This includes people in public office, under the employ of people in public office, or even educators of political sciences: Don't play. You are probably a better player, but they'll cheat.

Tuesday, July 18, 2006

The Daily Poker

Chopper: Look, you're not still angry at me about the leg, are you?
Neville Bartos: Nah, forget about it.
Chopper: Because I don't know if you remember, Neville, but I had that bloody shotgun pointed at your head. I reconsidered and dropped it down to your kneecap. Remember?
Neville Bartos: Forget about it. All right?
Chopper: I mean, what the bloody hell were you doing getting lippy at me with a bloody shotgun? I had a bloody loaded shotgun.
Neville Bartos: The leg is okay, all right?

I've found a new way to play poker online. Usually I like to play 2 tables and flick between the two, while surfing the web or reading other blogs and otherwise general internet activities. Now I know the pureist among you will say you need to focus solely on the poker tables while you are playing in order to get the full value for your gambling dollar and to make better decisions and become a World Champion some day. To be honest, I know that is true but I just don't want to. I play pretty tight so I'm pretty much folding most of the time and two tables just doesn't hold my attention. Three tables can get a bit messy for me at times, so I don't go there. I just use another window to do other stuff, whatever that may be.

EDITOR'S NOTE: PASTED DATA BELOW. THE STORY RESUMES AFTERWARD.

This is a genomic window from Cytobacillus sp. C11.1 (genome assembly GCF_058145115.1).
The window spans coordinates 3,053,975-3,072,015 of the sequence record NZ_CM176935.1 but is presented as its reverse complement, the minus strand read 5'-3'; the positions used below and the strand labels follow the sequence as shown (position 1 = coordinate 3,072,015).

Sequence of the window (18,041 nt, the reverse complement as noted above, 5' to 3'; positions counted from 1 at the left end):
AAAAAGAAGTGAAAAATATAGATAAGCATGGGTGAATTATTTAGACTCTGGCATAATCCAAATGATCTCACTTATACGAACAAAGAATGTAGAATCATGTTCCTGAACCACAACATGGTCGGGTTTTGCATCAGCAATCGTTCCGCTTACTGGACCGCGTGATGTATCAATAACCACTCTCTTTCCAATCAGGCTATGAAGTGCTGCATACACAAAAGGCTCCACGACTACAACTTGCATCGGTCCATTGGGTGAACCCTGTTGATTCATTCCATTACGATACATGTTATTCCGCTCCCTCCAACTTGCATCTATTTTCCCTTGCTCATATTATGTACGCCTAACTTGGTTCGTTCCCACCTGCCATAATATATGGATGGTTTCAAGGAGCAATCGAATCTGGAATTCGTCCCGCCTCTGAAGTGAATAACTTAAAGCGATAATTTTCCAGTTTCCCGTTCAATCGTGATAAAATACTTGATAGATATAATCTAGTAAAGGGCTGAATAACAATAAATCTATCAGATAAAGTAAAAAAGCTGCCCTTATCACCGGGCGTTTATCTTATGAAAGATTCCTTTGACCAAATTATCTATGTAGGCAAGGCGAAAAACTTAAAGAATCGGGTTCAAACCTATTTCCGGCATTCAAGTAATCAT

Lately, that has been You Tube, and most specifically every single clip of The Daily Show I could find. I even found myself at the point where I didn't want to watch the Daily Show clips unless I was playing poker, and vice versa. Whenever play gets a bit hairy, I pause the clip and concentrate on the table. But then, it's right back to the Daily Show. It's amazing that the cable channels out here are only just getting the Daily Show on, not that we have cable (been waiting 4 months now for them to hook it up).